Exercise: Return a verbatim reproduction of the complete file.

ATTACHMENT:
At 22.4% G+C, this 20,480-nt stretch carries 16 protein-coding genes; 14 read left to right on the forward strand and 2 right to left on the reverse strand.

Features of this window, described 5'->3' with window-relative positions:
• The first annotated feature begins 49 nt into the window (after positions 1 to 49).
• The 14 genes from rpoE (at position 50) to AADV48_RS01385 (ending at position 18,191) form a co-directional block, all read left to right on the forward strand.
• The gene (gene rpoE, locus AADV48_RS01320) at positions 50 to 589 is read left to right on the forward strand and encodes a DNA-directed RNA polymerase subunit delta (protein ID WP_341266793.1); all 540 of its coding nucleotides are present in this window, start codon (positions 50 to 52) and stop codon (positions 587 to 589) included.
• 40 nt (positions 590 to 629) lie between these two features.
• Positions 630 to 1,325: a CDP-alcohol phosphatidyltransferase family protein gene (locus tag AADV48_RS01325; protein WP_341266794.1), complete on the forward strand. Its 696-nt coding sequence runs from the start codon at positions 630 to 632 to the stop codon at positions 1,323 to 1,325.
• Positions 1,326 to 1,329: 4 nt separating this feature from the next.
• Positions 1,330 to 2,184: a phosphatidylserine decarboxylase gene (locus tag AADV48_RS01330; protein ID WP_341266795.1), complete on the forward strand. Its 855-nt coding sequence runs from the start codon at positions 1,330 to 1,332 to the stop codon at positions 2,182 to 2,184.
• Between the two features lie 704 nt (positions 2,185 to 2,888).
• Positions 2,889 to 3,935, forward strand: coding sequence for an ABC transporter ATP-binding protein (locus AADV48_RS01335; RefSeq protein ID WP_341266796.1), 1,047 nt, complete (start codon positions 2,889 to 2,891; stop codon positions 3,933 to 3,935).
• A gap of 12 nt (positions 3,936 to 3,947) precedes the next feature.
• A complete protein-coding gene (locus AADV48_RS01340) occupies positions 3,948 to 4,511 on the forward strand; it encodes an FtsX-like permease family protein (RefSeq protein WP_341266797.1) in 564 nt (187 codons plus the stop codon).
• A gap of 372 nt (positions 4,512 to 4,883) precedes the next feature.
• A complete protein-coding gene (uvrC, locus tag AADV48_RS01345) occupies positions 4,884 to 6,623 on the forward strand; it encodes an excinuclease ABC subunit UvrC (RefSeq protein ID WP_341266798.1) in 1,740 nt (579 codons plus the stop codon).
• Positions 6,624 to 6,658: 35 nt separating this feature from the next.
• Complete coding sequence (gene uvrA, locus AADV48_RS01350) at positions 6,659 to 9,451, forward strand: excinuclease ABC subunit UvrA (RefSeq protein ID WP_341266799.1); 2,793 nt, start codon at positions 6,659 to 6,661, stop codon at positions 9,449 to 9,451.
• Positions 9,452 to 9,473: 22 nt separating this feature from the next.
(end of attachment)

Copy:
At 22.4% G+C, this 20,480-nt stretch carries 16 protein-coding genes; 14 read left to right on the forward strand and 2 right to left on the reverse strand.

Features of this window, described 5'->3' with window-relative positions:
• The first annotated feature begins 49 nt into the window (after positions 1 to 49).
• The 14 genes from rpoE (at position 50) to AADV48_RS01385 (ending at position 18,191) form a co-directional block, all read left to right on the forward strand.
• The gene (gene rpoE, locus AADV48_RS01320) at positions 50 to 589 is read left to right on the forward strand and encodes a DNA-directed RNA polymerase subunit delta (protein ID WP_341266793.1); all 540 of its coding nucleotides are present in this window, start codon (positions 50 to 52) and stop codon (positions 587 to 589) included.
• 40 nt (positions 590 to 629) lie between these two features.
• Positions 630 to 1,325: a CDP-alcohol phosphatidyltransferase family protein gene (locus tag AADV48_RS01325; protein WP_341266794.1), complete on the forward strand. Its 696-nt coding sequence runs from the start codon at positions 630 to 632 to the stop codon at positions 1,323 to 1,325.
• Positions 1,326 to 1,329: 4 nt separating this feature from the next.
• Positions 1,330 to 2,184: a phosphatidylserine decarboxylase gene (locus tag AADV48_RS01330; protein ID WP_341266795.1), complete on the forward strand. Its 855-nt coding sequence runs from the start codon at positions 1,330 to 1,332 to the stop codon at positions 2,182 to 2,184.
• Between the two features lie 704 nt (positions 2,185 to 2,888).
• Positions 2,889 to 3,935, forward strand: coding sequence for an ABC transporter ATP-binding protein (locus AADV48_RS01335; RefSeq protein ID WP_341266796.1), 1,047 nt, complete (start codon positions 2,889 to 2,891; stop codon positions 3,933 to 3,935).
• A gap of 12 nt (positions 3,936 to 3,947) precedes the next feature.
• A complete protein-coding gene (locus AADV48_RS01340) occupies positions 3,948 to 4,511 on the forward strand; it encodes an FtsX-like permease family protein (RefSeq protein WP_341266797.1) in 564 nt (187 codons plus the stop codon).
• A gap of 372 nt (positions 4,512 to 4,883) precedes the next feature.
• A complete protein-coding gene (uvrC, locus tag AADV48_RS01345) occupies positions 4,884 to 6,623 on the forward strand; it encodes an excinuclease ABC subunit UvrC (RefSeq protein ID WP_341266798.1) in 1,740 nt (579 codons plus the stop codon).
• Positions 6,624 to 6,658: 35 nt separating this feature from the next.
• Complete coding sequence (gene uvrA, locus AADV48_RS01350) at positions 6,659 to 9,451, forward strand: excinuclease ABC subunit UvrA (RefSeq protein ID WP_341266799.1); 2,793 nt, start codon at positions 6,659 to 6,661, stop codon at positions 9,449 to 9,451.
• Positions 9,452 to 9,473: 22 nt separating this feature from the next.